What Happens to Social Media After a Twitter Revolution? Two years after the Arab Spring, questions still remain as to how much social media actually helped fuel and drive the uprisings that arose in Tunisia and swept across the region.
But regardless of what happened during those Twitter-fueled revolutions, what's happened afterward? That's what social media analytics firm Crimson Hexagon and Sanitas International wanted to find out when it decided to analyze tweets coming out of Egypt, Libya and even Syria, where there still is a war going on. The results of its 3-month study, which will be discussed in a panel at SXSW on Sunday, underscore the changes these countries are undergoing. "Nobody has really talked about what happens when people put their flags away and go home," Christopher Harvin, co-founder and partner at Sanitas International, told Mashable. Crimson Hexagon turned to Twitter and crafted specific keywords to analyze the tweets. The Internet Freedom Fallacy and the Arab Digital activism. Introduction This article focuses on grassroots digital activism in the Arab world and the risks of what seems to be an inevitable collusion with U.S foreign policy and interests.
It sums up the most important elements of the conversation I have been having for the last 2 years with many actors involved in defending online free speech and the use of technology for social and political change. While the main focus is Arab digital activism, I have made sure to include similar concerns raised by activists and online free speech advocates from other parts of the world, such as China, Thailand, and Iran. This piece stems thus from a major assumption that U.S official and corporate involvement in the Internet Freedom movement is harmful for that same freedom.
I will explain why I consider the new context as extremely dangerous for the digital activism grassroots movement. Digital activists as new actors for change A new context Furthermore, big American web companies such as Google, Yahoo! From Arab Spring to global revolution. Two years on from the fall of Hosni Mubarak, the new Egyptian president is from the Muslim Brotherhood; on the streets of Cairo, the same kind of people who died in droves in 2011 are still getting killed.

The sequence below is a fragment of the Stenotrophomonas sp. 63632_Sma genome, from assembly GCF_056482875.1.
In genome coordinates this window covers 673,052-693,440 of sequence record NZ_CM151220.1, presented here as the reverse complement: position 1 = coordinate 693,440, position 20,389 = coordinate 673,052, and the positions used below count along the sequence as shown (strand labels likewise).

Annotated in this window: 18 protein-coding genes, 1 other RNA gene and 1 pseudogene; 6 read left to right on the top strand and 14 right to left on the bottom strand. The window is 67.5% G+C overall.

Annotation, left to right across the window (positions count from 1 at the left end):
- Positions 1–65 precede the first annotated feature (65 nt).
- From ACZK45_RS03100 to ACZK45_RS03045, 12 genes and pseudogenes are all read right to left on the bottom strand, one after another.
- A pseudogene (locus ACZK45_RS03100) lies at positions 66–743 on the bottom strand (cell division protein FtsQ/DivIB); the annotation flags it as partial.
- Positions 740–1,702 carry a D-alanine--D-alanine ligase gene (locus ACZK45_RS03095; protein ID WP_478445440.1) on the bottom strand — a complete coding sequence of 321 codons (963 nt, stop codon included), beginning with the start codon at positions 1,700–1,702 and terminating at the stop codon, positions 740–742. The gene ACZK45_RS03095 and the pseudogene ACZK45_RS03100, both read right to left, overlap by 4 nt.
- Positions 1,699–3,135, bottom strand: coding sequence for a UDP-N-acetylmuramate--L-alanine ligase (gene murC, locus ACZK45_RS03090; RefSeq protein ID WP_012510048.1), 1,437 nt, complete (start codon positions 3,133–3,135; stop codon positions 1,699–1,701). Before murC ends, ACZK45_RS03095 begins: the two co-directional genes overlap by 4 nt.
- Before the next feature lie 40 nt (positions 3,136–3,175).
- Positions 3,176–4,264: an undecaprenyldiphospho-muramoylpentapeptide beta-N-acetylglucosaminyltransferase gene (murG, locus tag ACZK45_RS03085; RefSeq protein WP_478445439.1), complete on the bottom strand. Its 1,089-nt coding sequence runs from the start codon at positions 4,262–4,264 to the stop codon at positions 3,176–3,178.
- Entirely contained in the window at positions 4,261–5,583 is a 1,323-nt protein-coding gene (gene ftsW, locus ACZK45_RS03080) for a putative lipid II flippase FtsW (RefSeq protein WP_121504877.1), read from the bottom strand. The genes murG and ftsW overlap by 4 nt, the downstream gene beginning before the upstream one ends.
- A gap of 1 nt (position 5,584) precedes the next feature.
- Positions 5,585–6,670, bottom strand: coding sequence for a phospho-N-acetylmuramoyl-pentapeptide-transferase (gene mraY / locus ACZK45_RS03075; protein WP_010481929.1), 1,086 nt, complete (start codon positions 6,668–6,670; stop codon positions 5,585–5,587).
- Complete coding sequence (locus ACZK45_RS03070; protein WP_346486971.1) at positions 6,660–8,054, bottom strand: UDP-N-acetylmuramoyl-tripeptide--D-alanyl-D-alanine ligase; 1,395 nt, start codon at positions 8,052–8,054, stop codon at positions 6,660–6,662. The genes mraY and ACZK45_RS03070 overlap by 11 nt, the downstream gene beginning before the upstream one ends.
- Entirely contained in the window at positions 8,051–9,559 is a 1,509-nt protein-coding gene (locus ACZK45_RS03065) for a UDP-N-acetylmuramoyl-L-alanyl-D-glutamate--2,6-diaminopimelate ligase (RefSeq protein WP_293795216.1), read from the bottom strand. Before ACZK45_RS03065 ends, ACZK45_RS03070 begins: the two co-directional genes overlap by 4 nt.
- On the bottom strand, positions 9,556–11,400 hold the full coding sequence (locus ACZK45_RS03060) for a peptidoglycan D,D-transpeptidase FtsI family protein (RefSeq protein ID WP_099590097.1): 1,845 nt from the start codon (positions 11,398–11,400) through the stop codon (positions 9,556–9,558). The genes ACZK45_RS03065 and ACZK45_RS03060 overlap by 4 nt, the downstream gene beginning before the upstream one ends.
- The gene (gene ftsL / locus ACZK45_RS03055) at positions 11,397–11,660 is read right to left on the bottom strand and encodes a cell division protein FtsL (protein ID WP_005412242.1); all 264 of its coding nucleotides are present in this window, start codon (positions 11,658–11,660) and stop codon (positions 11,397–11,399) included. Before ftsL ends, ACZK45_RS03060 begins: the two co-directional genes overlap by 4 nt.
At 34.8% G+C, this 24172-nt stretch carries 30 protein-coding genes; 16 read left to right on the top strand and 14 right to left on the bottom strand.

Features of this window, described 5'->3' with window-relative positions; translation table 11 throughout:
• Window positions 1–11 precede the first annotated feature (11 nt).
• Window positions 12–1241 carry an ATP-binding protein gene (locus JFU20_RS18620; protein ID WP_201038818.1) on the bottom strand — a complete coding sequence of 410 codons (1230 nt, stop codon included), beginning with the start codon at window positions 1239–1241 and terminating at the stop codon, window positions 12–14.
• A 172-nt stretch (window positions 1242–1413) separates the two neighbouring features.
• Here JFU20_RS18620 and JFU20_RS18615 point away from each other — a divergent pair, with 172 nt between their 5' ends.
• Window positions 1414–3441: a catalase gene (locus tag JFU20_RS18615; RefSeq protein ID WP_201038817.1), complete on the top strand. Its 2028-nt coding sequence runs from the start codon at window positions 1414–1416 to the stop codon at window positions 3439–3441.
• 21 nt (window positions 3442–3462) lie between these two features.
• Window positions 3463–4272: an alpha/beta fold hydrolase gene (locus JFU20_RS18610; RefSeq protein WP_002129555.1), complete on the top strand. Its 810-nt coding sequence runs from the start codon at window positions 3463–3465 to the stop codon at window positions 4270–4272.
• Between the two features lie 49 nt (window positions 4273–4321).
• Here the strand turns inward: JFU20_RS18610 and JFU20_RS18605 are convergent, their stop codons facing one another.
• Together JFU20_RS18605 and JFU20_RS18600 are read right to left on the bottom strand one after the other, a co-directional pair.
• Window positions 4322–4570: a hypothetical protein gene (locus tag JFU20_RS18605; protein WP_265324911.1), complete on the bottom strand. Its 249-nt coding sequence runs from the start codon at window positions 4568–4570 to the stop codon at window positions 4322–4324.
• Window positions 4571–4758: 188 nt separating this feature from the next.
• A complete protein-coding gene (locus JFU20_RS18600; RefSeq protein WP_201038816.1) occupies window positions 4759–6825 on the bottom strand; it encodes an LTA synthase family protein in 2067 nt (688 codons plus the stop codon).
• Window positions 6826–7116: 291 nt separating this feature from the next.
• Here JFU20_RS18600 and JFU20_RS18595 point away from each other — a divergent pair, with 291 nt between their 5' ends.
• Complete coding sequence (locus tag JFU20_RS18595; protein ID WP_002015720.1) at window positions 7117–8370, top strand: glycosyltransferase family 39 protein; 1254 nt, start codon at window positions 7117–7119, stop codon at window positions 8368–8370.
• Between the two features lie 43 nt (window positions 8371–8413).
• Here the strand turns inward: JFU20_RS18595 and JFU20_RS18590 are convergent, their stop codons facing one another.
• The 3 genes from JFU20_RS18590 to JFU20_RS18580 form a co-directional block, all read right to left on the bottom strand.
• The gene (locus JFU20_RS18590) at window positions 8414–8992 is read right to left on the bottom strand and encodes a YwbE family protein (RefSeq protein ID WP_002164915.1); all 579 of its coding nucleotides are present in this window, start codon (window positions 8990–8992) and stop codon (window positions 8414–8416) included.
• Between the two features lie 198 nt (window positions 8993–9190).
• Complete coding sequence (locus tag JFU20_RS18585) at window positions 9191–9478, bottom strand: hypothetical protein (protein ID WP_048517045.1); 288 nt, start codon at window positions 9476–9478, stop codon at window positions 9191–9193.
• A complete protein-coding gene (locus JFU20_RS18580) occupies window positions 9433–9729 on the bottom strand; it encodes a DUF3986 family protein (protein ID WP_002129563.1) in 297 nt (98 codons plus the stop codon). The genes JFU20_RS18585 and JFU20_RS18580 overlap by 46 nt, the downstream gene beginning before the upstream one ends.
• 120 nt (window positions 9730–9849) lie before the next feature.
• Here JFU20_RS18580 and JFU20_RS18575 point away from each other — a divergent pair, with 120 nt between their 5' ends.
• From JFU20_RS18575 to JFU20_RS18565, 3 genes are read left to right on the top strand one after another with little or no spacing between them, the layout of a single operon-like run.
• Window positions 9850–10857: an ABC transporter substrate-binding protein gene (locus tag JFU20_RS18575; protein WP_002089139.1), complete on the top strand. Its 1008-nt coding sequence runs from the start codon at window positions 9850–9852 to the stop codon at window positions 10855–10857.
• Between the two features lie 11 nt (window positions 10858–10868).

On the streets of Athens, the neo-Nazi party Golden Dawn is staging anti-migrant pogroms. In Russia, Pussy Riot are in jail and the leaders of the democracy movement facing criminal indictments. The war in Syria is killing 200 people a day. It's an easy step from all this to the conclusion that 2011, the year it all kicked off, was a flash in the pan. But wrong. Who are we? What is La Quadrature?
La Quadrature du Net is a non-profit association that defends the rights and freedom of citizens on the Internet. More specifically, it advocates for the adaptation of French and European legislation to the founding principles of the Internet, most notably the free circulation of knowledge. As such, La Quadrature du Net engages in public-policy debates concerning, for instance, freedom of expression, copyright, regulation of telecommunications and online privacy. In addition to its advocacy work, the group also aims to foster a better understanding of legislative processes among citizens. Magazine 52-53 : A Twitter revolution? What role has so-called social networking media played in the recent uprisings in North Africa and the Middle East and in new social movements in the West such as Occupy?
Are there things that would not have been possible without Twitter and Facebook? Didn't similar mobilisations and protests take place before these were invented? Has social media played a negative or counter-productive role in these movements? Shiar Youssef finds out. The new politics of the internet: Everything is connected. The Dynamics of Protest Recruitment through an Online Network : Scientific Reports. The role that SNSs play in helping protests grow is uncontested by most media reports of recent events.